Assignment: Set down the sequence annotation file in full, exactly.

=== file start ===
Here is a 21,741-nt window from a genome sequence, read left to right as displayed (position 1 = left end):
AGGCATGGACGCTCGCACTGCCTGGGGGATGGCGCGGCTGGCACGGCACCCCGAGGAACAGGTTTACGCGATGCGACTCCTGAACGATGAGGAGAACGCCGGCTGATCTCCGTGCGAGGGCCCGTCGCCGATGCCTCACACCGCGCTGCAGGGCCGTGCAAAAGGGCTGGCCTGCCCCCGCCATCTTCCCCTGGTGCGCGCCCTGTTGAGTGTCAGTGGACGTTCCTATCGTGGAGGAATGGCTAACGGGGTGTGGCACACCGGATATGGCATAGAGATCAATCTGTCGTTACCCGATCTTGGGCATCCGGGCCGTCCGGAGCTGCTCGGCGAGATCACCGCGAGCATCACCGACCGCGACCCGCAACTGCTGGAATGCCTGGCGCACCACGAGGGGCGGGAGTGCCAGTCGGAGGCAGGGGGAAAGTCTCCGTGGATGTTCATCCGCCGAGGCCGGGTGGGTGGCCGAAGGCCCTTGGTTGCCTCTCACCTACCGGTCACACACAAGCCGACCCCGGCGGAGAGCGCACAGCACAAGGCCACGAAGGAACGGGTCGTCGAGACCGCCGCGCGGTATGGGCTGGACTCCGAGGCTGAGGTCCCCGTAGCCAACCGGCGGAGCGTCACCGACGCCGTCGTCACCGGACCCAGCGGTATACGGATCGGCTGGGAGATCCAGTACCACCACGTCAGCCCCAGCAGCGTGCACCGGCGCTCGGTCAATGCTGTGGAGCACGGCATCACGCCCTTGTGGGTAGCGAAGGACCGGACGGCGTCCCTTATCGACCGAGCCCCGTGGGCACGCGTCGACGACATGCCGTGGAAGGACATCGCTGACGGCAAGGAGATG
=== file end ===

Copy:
Here is a 21,741-nt window from a genome sequence, read left to right as displayed (position 1 = left end):
AGGCATGGACGCTCGCACTGCCTGGGGGATGGCGCGGCTGGCACGGCACCCCGAGGAACAGGTTTACGCGATGCGACTCCTGAACGATGAGGAGAACGCCGGCTGATCTCCGTGCGAGGGCCCGTCGCCGATGCCTCACACCGCGCTGCAGGGCCGTGCAAAAGGGCTGGCCTGCCCCCGCCATCTTCCCCTGGTGCGCGCCCTGTTGAGTGTCAGTGGACGTTCCTATCGTGGAGGAATGGCTAACGGGGTGTGGCACACCGGATATGGCATAGAGATCAATCTGTCGTTACCCGATCTTGGGCATCCGGGCCGTCCGGAGCTGCTCGGCGAGATCACCGCGAGCATCACCGACCGCGACCCGCAACTGCTGGAATGCCTGGCGCACCACGAGGGGCGGGAGTGCCAGTCGGAGGCAGGGGGAAAGTCTCCGTGGATGTTCATCCGCCGAGGCCGGGTGGGTGGCCGAAGGCCCTTGGTTGCCTCTCACCTACCGGTCACACACAAGCCGACCCCGGCGGAGAGCGCACAGCACAAGGCCACGAAGGAACGGGTCGTCGAGACCGCCGCGCGGTATGGGCTGGACTCCGAGGCTGAGGTCCCCGTAGCCAACCGGCGGAGCGTCACCGACGCCGTCGTCACCGGACCCAGCGGTATACGGATCGGCTGGGAGATCCAGTACCACCACGTCAGCCCCAGCAGCGTGCACCGGCGCTCGGTCAATGCTGTGGAGCACGGCATCACGCCCTTGTGGGTAGCGAAGGACCGGACGGCGTCCCTTATCGACCGAGCCCCGTGGGCACGCGTCGACGACATGCCGTGGAAGGACATCGCTGACGGCAAGGAGATG